Verdict: ***** out of 5 stars

Adulting couldn't be any more clearly explained than in Brett McKay's how-to guide to being a dude. Society often takes for granted that guys have been taught the survival skills and manners of a modern day man: Dressing, grooming, behaving graciously, fighting, saving someone’s life, surviving in the outdoors, dating, parenting, being well read… Including the little things, like how to not screw up a man hug.  Even the most seasoned gentleman would probably glean a few pointers from this book.

McKay has a few old fashioned rituals mixed in with the relevant stuff (Joining a fraternal lodge as a rite of passage to manhood? “Newsies”-style hats?).  Yet much of his advice regarding style and manners that might be written off as dated would be better described as timeless.

Stay classy, San Diego!

Verdict: **** out of 5 stars

A woman needs love, and a man needs respect.  That's the premise of Eggerichs’ book and marriage conferences.  Though a bit too complementarian for my world view, there are several valid points and mutual exercises for both parties to help get off the "crazy cycle" which many relationships are trapped in.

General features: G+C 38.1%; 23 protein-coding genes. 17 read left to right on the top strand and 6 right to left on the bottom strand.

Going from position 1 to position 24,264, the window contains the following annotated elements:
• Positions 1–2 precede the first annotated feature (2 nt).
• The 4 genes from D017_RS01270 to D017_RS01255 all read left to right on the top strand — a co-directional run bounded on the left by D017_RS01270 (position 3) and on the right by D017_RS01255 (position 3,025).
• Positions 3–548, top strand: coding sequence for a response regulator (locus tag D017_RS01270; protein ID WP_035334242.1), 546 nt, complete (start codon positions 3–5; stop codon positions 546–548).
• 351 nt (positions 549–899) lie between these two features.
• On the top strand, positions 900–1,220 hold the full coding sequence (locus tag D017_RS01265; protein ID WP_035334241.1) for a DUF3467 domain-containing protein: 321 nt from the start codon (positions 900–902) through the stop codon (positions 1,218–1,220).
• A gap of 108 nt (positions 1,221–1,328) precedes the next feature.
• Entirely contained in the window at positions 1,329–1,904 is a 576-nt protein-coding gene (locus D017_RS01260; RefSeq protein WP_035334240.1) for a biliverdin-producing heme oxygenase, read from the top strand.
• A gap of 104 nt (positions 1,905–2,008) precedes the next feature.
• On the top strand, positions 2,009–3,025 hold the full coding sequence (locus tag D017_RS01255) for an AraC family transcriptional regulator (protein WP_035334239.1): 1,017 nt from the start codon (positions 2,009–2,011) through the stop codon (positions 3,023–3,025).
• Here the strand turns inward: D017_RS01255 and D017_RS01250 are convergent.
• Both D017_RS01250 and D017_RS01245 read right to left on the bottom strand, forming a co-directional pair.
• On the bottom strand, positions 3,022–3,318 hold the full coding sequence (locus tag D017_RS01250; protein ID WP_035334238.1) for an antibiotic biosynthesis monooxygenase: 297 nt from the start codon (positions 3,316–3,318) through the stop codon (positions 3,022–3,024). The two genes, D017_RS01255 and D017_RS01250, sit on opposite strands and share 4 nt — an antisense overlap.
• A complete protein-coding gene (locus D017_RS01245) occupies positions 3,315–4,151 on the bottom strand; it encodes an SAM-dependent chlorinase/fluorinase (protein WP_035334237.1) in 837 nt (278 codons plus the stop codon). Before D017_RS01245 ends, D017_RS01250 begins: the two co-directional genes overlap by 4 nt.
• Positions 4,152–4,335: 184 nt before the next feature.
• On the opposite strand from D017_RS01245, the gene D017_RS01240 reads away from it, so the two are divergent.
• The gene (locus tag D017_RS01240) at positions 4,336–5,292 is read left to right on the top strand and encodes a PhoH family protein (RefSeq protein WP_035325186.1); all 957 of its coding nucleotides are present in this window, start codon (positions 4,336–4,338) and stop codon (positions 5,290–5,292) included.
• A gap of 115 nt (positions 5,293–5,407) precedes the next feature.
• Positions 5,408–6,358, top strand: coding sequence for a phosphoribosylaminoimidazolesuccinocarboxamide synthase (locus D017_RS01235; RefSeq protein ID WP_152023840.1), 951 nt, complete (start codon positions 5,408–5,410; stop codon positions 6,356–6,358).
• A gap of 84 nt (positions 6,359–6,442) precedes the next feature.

Besides the overbearing complementarianism, Eggs also makes generalizations about gender-specific thought patterns which simply won't fit many couples.  For instance, occasional sections described me and my significant other in terms which fit each of us to a tee... But the roles were COMPLETELY REVERSED.  Yet other sections applied to us perfectly, with no flipping required.  To each their own, I say.